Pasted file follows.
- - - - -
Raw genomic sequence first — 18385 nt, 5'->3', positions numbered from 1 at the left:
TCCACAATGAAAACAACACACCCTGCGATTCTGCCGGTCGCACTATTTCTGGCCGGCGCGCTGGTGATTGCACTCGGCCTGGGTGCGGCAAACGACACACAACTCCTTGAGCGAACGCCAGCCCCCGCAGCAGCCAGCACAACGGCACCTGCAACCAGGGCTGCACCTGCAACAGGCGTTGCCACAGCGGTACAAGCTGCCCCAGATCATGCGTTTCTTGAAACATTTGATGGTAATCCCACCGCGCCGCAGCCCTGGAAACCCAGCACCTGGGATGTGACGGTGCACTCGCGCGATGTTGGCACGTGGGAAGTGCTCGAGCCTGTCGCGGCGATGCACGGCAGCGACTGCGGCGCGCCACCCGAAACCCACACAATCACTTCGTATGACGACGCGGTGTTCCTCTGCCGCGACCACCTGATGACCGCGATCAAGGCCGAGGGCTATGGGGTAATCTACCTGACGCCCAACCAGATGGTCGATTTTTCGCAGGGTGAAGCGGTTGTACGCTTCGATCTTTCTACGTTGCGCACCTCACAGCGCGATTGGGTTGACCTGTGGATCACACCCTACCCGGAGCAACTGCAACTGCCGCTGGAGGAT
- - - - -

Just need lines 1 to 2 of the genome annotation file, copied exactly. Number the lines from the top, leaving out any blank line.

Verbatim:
Raw genomic sequence first — 18385 nt, 5'->3', positions numbered from 1 at the left:
TCCACAATGAAAACAACACACCCTGCGATTCTGCCGGTCGCACTATTTCTGGCCGGCGCGCTGGTGATTGCACTCGGCCTGGGTGCGGCAAACGACACACAACTCCTTGAGCGAACGCCAGCCCCCGCAGCAGCCAGCACAACGGCACCTGCAACCAGGGCTGCACCTGCAACAGGCGTTGCCACAGCGGTACAAGCTGCCCCAGATCATGCGTTTCTTGAAACATTTGATGGTAATCCCACCGCGCCGCAGCCCTGGAAACCCAGCACCTGGGATGTGACGGTGCACTCGCGCGATGTTGGCACGTGGGAAGTGCTCGAGCCTGTCGCGGCGATGCACGGCAGCGACTGCGGCGCGCCACCCGAAACCCACACAATCACTTCGTATGACGACGCGGTGTTCCTCTGCCGCGACCACCTGATGACCGCGATCAAGGCCGAGGGCTATGGGGTAATCTACCTGACGCCCAACCAGATGGTCGATTTTTCGCAGGGTGAAGCGGTTGTACGCTTCGATCTTTCTACGTTGCGCACCTCACAGCGCGATTGGGTTGACCTGTGGATCACACCCTACCCGGAGCAACTGCAACTGCCGCTGGAGGAT